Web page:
/…
National Program in Support of Children and Youth at Risk
885. This programme implements the recommendations of the Schmidt Committee, a Prime Minister Committee for Children and Youth at Risk. The Committee was established on 16 November 2003 by the Israeli Government (chaired by Professor Hillel Schmidt, head of the Hebrew University Social Work Department) in order to examine the condition of Israeli children and youth in distress and at risk. The Committee has published its recommendations in 2006, which included a series of measures aimed at improvements, including: a budget increase; affirmative action for the Arab population, the Ultra-Orthodox population and new immigrants. The programme was initiated in 2008 in 56 municipalities and a budget of over 100 million NIS (27,000,000$) for the next five years, was allocated. According to Government Resolution No. 1007, dated 16 November 2003, Israel’s former Prime Minister and former Minister of Social Affairs and Social Services, appointed a public Committee for the examination of the conditions of children and youth at risk or in distress. On 12 September 2006, following a report submitted by the committee in March 2006, the Government accepted Resolution No. 477 for the gradual implementation of a plan recommended by the Committee. In 2007, the implementation of the plan began in the local authorities of several towns in Israel with a special annual budget of 200 million NIS (54,000,000$).
/…

Drug abuse

Israel Anti-Drug Authority (IADA)

/…
907. In order to create a database that examines drug abuse among children, the IADA conducts surveys and research. The latest national survey was conducted in 2005. The survey examined ordinary pupils and detached youth between the ages of twelve and eighteen. This survey revealed that approximately 10 per cent of ordinary pupils and 20 per cent of detached youth consumed some kind of illegal drug during that year. Approximately 20 per cent of ordinary pupils and 58 per cent of detached youth smoked tobacco during that year, and approximately 50 per cent of ordinary pupils and 60 per cent of detached youth reported drinking alcohol. In 2004, surveys focusing on the Arab, Druze and Bedouin populations revealed that approximately 12 per cent of Arab ordinary pupils and 14 per cent of the Arab detached youth had used an illegal psychoactive drug in the course of that year. Approximately 10 per cent of Druze standard pupils and 6 per cent of Druze detached youth had used an illegal psychoactive drug in the course of that year. Approximately 22 per cent of Bedouin youth had used at least one kind of illegal drug throughout that year. In 2007, a survey of former Soviet Union immigrant youth between the ages of twelve and eighteen was conducted. The survey revealed that approximately 35 per cent of the immigrant youth had used illegal drugs and 84 per cent consumed alcohol in the course of that year. Such data facilitates the estimation of the effort needed to reduce the rates of drug abuse among minors, as well as assist in developing a unique aid plan for each population group.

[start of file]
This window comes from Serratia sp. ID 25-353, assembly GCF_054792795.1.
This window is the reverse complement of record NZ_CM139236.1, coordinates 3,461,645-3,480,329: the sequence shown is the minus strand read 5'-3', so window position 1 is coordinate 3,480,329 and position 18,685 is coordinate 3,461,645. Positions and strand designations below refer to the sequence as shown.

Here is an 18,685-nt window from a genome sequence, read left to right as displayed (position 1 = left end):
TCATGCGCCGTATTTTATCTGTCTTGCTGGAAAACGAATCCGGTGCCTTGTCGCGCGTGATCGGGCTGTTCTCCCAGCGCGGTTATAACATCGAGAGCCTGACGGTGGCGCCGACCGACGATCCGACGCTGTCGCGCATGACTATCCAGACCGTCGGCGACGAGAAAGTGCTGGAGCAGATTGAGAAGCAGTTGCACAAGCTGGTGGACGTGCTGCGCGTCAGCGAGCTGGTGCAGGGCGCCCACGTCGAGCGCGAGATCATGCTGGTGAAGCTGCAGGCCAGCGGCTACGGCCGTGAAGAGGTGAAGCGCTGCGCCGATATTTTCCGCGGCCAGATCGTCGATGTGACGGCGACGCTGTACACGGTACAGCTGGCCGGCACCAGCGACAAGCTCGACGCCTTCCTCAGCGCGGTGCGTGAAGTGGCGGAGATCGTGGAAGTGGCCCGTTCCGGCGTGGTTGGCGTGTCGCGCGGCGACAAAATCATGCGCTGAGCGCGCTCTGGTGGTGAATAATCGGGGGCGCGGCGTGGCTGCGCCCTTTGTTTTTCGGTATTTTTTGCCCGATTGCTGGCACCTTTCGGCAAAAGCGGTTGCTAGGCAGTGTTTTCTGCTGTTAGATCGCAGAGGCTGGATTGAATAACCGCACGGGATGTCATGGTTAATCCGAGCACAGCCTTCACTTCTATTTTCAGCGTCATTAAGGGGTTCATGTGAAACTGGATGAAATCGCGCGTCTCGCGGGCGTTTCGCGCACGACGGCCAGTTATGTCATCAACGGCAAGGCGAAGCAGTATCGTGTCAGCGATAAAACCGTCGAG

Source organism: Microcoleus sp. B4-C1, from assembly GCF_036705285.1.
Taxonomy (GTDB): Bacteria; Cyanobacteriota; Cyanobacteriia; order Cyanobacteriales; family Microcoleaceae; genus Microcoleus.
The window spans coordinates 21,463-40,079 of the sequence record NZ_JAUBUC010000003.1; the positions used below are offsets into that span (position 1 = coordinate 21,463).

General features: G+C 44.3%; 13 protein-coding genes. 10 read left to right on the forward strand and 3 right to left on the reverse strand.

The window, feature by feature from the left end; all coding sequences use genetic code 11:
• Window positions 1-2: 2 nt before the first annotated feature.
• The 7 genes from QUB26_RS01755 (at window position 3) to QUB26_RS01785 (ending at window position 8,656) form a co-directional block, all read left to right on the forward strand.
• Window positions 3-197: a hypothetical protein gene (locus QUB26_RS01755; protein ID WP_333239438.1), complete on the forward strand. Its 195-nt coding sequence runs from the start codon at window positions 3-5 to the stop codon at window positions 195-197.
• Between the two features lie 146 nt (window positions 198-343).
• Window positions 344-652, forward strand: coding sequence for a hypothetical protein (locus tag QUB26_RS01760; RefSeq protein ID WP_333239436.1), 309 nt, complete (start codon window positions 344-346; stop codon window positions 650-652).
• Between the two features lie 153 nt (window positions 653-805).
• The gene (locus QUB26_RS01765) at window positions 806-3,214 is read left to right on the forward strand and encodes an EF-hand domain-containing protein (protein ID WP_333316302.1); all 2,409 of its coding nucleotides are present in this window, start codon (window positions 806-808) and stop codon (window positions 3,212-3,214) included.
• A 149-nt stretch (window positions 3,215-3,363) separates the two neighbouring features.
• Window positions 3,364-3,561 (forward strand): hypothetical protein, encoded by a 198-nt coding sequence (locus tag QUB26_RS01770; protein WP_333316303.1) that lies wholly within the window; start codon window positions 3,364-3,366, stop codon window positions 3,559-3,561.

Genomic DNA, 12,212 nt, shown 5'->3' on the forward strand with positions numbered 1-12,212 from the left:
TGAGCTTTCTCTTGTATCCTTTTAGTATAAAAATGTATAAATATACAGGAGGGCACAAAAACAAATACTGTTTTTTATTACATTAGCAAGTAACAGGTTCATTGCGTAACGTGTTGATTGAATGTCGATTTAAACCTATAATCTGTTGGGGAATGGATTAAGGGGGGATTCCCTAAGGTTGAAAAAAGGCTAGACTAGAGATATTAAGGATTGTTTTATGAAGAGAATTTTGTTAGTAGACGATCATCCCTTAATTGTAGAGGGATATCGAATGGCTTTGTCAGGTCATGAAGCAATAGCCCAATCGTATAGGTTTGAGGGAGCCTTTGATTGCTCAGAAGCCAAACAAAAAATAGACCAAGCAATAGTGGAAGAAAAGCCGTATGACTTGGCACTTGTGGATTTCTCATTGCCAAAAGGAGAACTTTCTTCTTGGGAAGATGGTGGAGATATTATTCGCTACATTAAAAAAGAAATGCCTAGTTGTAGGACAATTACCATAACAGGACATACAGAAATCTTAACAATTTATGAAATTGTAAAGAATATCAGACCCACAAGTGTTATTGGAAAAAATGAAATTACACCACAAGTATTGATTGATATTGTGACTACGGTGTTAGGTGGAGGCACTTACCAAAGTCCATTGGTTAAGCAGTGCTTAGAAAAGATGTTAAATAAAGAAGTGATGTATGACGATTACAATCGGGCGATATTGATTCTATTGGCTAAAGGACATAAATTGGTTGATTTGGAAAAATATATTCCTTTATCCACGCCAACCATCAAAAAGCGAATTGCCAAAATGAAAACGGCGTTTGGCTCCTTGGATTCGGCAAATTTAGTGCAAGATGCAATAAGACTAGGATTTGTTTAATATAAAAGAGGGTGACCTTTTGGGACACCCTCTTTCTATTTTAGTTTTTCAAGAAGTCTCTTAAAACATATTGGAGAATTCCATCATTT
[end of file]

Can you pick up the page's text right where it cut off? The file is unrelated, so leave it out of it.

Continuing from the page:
/…
909. The programmes developed by the IADA are intended for all ages – from infancy to maturity. Such programmes are guiding and instructing teachers and pupils on how to abstain from dangerous chemical usage (common among youth). Other programmes aimed towards the Jewish and the Arab populations are based on psycho-educational models, advanced technology and interactive workshops. The psycho- educational model of counselling, views the counsellor as an instructor. It allows the counsellor to consider aspects of therapy similar to instructional situations, therefore creating the opportunity for using an established, empirical research methodology.
/…